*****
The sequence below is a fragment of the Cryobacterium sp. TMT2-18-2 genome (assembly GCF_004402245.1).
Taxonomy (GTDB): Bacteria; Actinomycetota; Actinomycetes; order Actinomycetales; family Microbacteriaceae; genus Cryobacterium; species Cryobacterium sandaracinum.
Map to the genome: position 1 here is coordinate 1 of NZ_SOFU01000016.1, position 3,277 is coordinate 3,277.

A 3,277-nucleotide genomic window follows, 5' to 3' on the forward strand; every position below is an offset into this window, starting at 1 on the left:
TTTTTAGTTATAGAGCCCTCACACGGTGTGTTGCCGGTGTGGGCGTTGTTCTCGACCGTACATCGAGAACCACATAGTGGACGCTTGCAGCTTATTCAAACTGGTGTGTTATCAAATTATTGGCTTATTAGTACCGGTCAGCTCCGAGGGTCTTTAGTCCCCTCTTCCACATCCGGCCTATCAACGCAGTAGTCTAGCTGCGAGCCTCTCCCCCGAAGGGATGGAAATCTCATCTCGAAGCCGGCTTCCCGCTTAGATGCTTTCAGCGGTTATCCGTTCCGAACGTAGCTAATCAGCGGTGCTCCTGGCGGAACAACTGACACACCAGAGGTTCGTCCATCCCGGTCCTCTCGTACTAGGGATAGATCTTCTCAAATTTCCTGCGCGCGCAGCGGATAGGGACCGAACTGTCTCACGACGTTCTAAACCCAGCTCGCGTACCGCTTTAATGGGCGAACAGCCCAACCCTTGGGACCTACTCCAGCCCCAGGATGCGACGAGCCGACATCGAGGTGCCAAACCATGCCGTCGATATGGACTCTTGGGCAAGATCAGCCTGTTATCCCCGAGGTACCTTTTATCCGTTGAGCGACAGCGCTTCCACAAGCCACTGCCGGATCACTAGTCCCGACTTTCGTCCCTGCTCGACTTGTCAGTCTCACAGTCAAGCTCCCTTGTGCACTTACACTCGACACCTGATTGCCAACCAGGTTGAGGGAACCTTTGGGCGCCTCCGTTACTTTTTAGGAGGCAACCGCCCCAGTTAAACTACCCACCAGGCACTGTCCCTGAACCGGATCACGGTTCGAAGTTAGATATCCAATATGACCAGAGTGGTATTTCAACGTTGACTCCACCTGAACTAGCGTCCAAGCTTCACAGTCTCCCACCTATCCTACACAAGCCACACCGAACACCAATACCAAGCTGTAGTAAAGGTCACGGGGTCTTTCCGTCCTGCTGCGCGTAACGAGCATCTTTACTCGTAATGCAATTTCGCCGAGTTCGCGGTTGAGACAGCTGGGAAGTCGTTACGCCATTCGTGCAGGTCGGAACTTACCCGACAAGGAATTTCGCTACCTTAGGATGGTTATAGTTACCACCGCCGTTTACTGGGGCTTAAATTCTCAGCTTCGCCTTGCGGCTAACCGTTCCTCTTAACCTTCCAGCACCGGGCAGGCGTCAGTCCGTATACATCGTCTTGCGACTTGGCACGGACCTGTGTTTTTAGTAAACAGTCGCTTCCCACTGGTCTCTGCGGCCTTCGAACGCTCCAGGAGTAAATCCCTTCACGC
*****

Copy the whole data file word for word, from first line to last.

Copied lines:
The sequence below is a fragment of the Cryobacterium sp. TMT2-18-2 genome (assembly GCF_004402245.1).
Taxonomy (GTDB): Bacteria; Actinomycetota; Actinomycetes; order Actinomycetales; family Microbacteriaceae; genus Cryobacterium; species Cryobacterium sandaracinum.
Map to the genome: position 1 here is coordinate 1 of NZ_SOFU01000016.1, position 3,277 is coordinate 3,277.

A 3,277-nucleotide genomic window follows, 5' to 3' on the forward strand; every position below is an offset into this window, starting at 1 on the left:
TTTTTAGTTATAGAGCCCTCACACGGTGTGTTGCCGGTGTGGGCGTTGTTCTCGACCGTACATCGAGAACCACATAGTGGACGCTTGCAGCTTATTCAAACTGGTGTGTTATCAAATTATTGGCTTATTAGTACCGGTCAGCTCCGAGGGTCTTTAGTCCCCTCTTCCACATCCGGCCTATCAACGCAGTAGTCTAGCTGCGAGCCTCTCCCCCGAAGGGATGGAAATCTCATCTCGAAGCCGGCTTCCCGCTTAGATGCTTTCAGCGGTTATCCGTTCCGAACGTAGCTAATCAGCGGTGCTCCTGGCGGAACAACTGACACACCAGAGGTTCGTCCATCCCGGTCCTCTCGTACTAGGGATAGATCTTCTCAAATTTCCTGCGCGCGCAGCGGATAGGGACCGAACTGTCTCACGACGTTCTAAACCCAGCTCGCGTACCGCTTTAATGGGCGAACAGCCCAACCCTTGGGACCTACTCCAGCCCCAGGATGCGACGAGCCGACATCGAGGTGCCAAACCATGCCGTCGATATGGACTCTTGGGCAAGATCAGCCTGTTATCCCCGAGGTACCTTTTATCCGTTGAGCGACAGCGCTTCCACAAGCCACTGCCGGATCACTAGTCCCGACTTTCGTCCCTGCTCGACTTGTCAGTCTCACAGTCAAGCTCCCTTGTGCACTTACACTCGACACCTGATTGCCAACCAGGTTGAGGGAACCTTTGGGCGCCTCCGTTACTTTTTAGGAGGCAACCGCCCCAGTTAAACTACCCACCAGGCACTGTCCCTGAACCGGATCACGGTTCGAAGTTAGATATCCAATATGACCAGAGTGGTATTTCAACGTTGACTCCACCTGAACTAGCGTCCAAGCTTCACAGTCTCCCACCTATCCTACACAAGCCACACCGAACACCAATACCAAGCTGTAGTAAAGGTCACGGGGTCTTTCCGTCCTGCTGCGCGTAACGAGCATCTTTACTCGTAATGCAATTTCGCCGAGTTCGCGGTTGAGACAGCTGGGAAGTCGTTACGCCATTCGTGCAGGTCGGAACTTACCCGACAAGGAATTTCGCTACCTTAGGATGGTTATAGTTACCACCGCCGTTTACTGGGGCTTAAATTCTCAGCTTCGCCTTGCGGCTAACCGTTCCTCTTAACCTTCCAGCACCGGGCAGGCGTCAGTCCGTATACATCGTCTTGCGACTTGGCACGGACCTGTGTTTTTAGTAAACAGTCGCTTCCCACTGGTCTCTGCGGCCTTCGAACGCTCCAGGAGTAAATCCCTTCACGC